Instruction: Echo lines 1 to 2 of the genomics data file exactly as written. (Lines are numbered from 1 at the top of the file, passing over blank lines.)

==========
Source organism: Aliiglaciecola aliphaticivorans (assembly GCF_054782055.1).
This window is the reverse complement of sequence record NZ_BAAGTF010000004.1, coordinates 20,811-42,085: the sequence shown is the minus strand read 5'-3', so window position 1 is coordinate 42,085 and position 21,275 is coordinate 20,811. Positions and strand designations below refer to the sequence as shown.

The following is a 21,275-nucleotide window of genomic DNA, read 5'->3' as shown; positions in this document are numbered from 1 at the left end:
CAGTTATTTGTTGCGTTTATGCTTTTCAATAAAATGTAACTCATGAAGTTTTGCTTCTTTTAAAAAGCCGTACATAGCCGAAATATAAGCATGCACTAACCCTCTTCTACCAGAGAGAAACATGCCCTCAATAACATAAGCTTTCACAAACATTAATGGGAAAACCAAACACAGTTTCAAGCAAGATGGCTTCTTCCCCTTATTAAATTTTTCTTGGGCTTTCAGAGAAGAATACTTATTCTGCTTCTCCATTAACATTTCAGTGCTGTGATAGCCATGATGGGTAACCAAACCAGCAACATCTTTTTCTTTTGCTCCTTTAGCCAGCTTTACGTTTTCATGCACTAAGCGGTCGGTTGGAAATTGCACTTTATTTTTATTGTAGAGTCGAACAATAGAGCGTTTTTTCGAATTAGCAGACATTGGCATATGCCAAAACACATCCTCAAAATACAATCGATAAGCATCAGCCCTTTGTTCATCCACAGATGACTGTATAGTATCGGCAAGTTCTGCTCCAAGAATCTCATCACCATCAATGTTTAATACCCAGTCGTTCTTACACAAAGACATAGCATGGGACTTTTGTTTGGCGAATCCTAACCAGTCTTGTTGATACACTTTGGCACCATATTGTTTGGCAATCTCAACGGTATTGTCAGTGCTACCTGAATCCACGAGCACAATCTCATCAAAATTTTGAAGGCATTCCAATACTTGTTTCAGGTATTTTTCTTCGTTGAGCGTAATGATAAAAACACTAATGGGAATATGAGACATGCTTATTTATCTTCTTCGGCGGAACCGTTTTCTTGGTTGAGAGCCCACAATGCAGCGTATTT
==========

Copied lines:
Source organism: Aliiglaciecola aliphaticivorans (assembly GCF_054782055.1).
This window is the reverse complement of sequence record NZ_BAAGTF010000004.1, coordinates 20,811-42,085: the sequence shown is the minus strand read 5'-3', so window position 1 is coordinate 42,085 and position 21,275 is coordinate 20,811. Positions and strand designations below refer to the sequence as shown.